Fast forward to today and the circle once again has come around for tea. Not so much in the area of safe drinking water but by the fact that the vast majority of quality teas, properly prepared require no added sugar or sweetening. Contrast this with ready-to-drink bottles of sodas, fruit drinks and even iced teas that can have as much as 7-15 teaspoons of sugar per bottle and brewed tea is quite naturally healthy by comparison: no sugar, no calories, mild caffeine lift and antioxidants.
"Antioxidants" and other tea leaf components are the newest perceived health benefits of tea. They are also a complicated debate that includes FDA oversight over what health claims are accurate and how they can be mentioned when selling tea to insure tea is a "food" and not perceived of as tea a "drug".
Ultimately, there is a lot of research information out there about health benefits. Take it with a grain of salt. Realize that, as with any food, much of the research is sponsored by large multinational food companies looking for positive results to use in marketing their products and increasing sales.
Know this - tea has been a restorative drink for thousands of years, the water and tea are safe, the caffeine level is moderate and it inherently has less sugar and calories than just about any other drink besides water. And it has an amazingly complex range of wonderful flavors. Will those antioxidants help? If they do, what a wonderful bonus.
QUESTION: Why the name Zen Tara Tea?
ANSWER: Not really a "tea" question but we get asked a lot; fair enough. Like much of what we do, we took the long view with our name, "long view" being defined as: "To think about the effects that something will have in the future."
We loved the fact that tea is a healthy product, one with a long history, culture and a capacity that seemed to bridge east and west, past and present, and stood as a bit of a contradiction to the pace of modern life all around us. Tea seems to encourage us to pause, slow down, be of the present. This would be the "Zen" part of our name.
Although it can be much more nuanced and complicated than we are stating it here, think of Zen as a state of mind that incorporates a togetherness of body and mind. A way of being, an impartial point of view or state of mind. Zen simplifies and helps us drop illusions and see things without any distortion created by our own thoughts.
For the Zen part of Zen Tara Tea that's as far as the meaning goes. We're pretty secular about it, there is no formal process, program or initiative relative to Zen Buddhism. That brings us to Tara - which could touch on Buddhism, Hinduism, the Druids, Polynesian mythology and is the name of a female professional wrestler in the U.S.
Happy coincidences all, but actually we used Tara because it is the Thai word for "water", the second most important ingredient for making a great cup of tea (one of the co-founders of Zen Tara Tea is Thai; had to throw him a bone). Not that we're adverse to protective goddesses, bodhisattvas, wives of monkey kings, sea goddesses and earth mother's but water was all we were going for with Tara.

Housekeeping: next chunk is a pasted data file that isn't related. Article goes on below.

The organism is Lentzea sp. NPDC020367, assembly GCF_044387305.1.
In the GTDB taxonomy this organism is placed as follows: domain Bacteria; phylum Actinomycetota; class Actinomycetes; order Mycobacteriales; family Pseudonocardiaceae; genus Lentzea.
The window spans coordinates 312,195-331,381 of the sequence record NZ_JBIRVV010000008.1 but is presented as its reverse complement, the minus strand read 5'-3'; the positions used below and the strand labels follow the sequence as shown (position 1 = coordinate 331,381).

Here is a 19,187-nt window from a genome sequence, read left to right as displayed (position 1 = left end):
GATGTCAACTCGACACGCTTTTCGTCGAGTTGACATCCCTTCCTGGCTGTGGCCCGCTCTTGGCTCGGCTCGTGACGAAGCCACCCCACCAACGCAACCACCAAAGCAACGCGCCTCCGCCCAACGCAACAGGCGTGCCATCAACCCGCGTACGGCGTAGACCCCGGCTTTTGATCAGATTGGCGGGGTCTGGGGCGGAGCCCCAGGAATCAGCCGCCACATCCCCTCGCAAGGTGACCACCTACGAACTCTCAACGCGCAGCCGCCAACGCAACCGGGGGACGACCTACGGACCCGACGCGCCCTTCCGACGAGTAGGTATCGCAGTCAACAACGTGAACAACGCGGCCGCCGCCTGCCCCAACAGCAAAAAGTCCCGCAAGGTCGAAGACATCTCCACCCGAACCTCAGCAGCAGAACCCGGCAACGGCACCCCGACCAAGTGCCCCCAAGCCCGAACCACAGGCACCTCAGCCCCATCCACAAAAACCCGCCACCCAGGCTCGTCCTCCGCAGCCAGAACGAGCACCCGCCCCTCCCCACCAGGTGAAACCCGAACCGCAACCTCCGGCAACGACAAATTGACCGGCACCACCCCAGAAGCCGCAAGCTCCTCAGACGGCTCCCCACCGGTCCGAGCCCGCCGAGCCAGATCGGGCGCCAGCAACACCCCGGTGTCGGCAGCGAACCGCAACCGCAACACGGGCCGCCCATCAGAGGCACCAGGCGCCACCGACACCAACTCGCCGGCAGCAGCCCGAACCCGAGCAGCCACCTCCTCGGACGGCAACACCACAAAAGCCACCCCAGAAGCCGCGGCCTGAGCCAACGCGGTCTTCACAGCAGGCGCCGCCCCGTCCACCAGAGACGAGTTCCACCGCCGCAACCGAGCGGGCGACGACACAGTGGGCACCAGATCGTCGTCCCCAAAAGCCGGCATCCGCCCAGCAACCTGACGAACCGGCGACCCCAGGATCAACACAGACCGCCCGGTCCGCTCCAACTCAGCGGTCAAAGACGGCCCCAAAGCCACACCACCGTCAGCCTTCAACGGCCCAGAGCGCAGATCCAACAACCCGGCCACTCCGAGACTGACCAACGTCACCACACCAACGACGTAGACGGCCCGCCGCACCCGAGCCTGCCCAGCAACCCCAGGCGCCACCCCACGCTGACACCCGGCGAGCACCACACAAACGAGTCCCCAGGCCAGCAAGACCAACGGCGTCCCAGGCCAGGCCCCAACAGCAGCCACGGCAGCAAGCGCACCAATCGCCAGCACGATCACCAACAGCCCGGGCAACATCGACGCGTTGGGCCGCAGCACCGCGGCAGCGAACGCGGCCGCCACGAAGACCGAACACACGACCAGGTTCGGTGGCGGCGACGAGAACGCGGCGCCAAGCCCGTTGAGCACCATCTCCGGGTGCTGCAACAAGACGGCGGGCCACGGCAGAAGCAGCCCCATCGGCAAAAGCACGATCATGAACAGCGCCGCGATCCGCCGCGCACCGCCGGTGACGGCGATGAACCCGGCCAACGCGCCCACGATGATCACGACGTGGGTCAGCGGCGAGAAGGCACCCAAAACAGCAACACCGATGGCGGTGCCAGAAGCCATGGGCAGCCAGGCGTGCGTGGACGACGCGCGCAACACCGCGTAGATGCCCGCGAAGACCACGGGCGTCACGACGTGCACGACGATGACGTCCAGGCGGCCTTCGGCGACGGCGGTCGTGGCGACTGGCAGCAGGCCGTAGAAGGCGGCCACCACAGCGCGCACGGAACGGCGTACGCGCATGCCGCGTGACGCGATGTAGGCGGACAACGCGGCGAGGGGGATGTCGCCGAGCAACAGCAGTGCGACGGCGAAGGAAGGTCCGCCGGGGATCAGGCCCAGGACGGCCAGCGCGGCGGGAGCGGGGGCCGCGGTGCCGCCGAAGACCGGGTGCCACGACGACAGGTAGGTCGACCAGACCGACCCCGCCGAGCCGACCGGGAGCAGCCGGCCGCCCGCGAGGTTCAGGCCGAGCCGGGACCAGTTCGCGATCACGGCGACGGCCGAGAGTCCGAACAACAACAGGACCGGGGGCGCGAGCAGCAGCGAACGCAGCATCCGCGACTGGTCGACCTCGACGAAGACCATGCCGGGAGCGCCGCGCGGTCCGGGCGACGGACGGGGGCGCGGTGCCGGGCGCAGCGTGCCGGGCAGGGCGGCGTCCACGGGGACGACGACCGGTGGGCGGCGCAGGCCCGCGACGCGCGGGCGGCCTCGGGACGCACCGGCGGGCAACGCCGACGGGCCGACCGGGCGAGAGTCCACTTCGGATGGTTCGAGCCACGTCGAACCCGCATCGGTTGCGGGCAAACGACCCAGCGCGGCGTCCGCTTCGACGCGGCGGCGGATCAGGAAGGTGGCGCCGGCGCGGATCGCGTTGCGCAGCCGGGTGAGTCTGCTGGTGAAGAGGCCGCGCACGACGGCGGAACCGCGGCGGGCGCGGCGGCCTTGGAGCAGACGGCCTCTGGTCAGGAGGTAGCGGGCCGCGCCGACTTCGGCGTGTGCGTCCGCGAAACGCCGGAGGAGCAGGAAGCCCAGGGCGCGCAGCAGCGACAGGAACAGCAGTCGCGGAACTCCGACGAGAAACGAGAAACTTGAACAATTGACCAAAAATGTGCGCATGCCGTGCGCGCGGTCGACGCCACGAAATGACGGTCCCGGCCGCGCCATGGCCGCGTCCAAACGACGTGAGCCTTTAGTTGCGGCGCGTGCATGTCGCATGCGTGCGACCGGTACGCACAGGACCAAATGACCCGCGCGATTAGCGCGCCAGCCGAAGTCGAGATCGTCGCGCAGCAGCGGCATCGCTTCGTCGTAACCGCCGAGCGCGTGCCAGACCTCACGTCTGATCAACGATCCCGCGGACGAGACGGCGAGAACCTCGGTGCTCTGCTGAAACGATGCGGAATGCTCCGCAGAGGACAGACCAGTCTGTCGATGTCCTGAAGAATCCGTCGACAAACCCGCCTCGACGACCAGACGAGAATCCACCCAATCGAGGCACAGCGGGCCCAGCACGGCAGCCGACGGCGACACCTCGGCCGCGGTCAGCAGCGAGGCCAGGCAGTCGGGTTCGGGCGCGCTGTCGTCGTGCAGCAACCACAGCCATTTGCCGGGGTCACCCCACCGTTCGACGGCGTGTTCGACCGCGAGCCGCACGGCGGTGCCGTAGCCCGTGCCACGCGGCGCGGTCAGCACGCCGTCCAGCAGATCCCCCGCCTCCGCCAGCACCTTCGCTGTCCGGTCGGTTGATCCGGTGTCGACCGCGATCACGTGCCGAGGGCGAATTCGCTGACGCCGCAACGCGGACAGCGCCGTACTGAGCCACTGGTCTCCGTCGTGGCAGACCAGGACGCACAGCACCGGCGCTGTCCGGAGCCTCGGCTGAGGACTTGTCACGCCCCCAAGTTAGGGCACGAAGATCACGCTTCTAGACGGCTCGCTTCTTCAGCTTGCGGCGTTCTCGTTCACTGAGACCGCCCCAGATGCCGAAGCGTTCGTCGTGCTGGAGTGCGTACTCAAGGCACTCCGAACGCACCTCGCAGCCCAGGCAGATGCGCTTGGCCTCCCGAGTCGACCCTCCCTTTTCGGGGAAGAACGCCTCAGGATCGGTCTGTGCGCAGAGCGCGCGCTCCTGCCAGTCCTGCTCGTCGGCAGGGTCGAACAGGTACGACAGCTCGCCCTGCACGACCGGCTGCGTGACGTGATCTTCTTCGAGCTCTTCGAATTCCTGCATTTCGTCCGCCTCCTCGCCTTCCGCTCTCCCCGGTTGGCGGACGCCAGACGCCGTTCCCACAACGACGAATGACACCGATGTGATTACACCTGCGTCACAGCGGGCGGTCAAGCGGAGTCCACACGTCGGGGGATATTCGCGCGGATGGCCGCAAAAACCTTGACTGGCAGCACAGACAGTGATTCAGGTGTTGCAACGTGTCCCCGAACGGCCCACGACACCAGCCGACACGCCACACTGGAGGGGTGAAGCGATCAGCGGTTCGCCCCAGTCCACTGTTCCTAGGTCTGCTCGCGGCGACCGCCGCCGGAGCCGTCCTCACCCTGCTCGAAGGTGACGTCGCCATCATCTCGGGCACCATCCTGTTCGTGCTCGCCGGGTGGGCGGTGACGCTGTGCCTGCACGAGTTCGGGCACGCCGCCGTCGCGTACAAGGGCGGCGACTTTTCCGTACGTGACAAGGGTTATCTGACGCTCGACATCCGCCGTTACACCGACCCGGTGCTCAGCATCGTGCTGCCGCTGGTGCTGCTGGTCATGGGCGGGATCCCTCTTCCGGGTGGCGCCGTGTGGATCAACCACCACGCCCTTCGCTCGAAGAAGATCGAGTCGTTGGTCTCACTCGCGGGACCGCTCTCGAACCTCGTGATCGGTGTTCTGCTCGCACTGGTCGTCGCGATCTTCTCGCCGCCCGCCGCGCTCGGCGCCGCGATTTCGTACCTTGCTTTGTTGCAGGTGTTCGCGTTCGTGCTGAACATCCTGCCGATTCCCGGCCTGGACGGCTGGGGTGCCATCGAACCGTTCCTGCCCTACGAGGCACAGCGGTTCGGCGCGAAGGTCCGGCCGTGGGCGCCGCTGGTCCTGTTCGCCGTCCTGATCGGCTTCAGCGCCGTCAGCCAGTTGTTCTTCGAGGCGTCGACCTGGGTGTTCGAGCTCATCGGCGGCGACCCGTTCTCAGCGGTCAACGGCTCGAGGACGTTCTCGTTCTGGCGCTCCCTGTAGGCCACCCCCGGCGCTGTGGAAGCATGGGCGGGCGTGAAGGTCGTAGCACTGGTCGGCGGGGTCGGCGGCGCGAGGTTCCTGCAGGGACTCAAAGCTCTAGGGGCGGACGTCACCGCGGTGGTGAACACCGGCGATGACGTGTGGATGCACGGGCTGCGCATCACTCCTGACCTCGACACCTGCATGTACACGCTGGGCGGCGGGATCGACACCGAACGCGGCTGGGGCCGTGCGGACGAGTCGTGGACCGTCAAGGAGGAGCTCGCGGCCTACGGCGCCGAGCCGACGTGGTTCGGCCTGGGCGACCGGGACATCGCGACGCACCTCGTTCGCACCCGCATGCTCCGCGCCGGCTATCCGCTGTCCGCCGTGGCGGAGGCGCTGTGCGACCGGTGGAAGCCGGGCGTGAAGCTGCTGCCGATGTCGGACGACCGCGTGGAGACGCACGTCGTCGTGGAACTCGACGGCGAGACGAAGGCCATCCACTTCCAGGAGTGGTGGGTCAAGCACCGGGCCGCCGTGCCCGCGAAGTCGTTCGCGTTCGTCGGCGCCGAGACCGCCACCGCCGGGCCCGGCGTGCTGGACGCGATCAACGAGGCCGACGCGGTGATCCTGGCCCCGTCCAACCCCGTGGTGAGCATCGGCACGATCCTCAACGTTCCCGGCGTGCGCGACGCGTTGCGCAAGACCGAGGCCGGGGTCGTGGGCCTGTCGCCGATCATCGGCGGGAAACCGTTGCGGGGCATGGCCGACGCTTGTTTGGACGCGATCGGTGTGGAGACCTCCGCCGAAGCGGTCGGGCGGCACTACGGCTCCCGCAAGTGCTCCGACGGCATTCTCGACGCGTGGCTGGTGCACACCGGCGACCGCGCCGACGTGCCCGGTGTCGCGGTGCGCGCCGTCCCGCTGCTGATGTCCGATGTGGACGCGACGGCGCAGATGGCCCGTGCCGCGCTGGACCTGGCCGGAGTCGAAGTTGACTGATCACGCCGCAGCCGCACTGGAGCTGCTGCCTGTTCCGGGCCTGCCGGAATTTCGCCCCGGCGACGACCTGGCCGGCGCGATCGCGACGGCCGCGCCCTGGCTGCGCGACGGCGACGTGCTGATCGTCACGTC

That's it. Zen Tara Tea sounded good, conveyed our focus, acknowledged the tea and water connection and seemed unique enough that it was easy to remember. Unfortunately, it is also a "Z" name which puts our tea company name at the bottom of tea directories. Keep that in mind in the future, when you are looking for great tea start with the "Z" companies and work backwards from there.
QUESTION: How can I brew loose tea for iced tea? Is it OK to brew it using the "Sun Tea" method?
ANSWER: Zen Tara loose tea make a more flavorful and fuller tasting iced tea than using tea bags or instant tea mixes. The loose teas retain a lot more complexity of flavor, the only drawback, in these impatient times, is because it is not chopped up into fine particles to "flash" brew quickly, the tea leaves do need an extra couple of minutes of infusing time.
A simple ratio is one tablespoon of loose tea per 8-10 oz. of water, adjusted for your personal preference. To make a gallon (128 oz.) of ice tea we would use around 14 table spoons to a gallon of hot water. Brew using the correct temperature of water as you would for a hot tea (black tea, water off the boil, green tea around 180 degrees, cooled a couple of minutes after boiling). Let the tea brew 1-2 minutes longer than you would normally brew a cup of hot tea, approximately 7-9 minutes for black tea, 5-6 minutes for green tea). The balance is to brew the tea a little stronger to hold up to the ice, but not brew too strong that any astringency or bitterness overwhelms the tea.
One of the best qualities of the fresh brewed loose leaf iced tea is that you retain the maximum healthy components of tea while controlling the sugar (many restaurants prefer to serve "sweet" tea because the heavier sweetening of the tea masks the poor taste of the lower quality tea grounds).
We don't recommend brewing "sun tea". Some health institutes have found that the moderate warm temperature can encourage a bacteria bloom within the tea. Better to start off with hot water or some teas can be successfully cold-brewed overnight in the refrigerator. Add the loose tea to cool water and place in the refrigerator overnight, strain out the tea leaves and enjoy! This method brews a very smooth iced tea that easily can be drunk plain without sweeteners. A couple of our favorites: Tropical Black, Mango Green, Ginger Lime Rooibos (caffeine-free)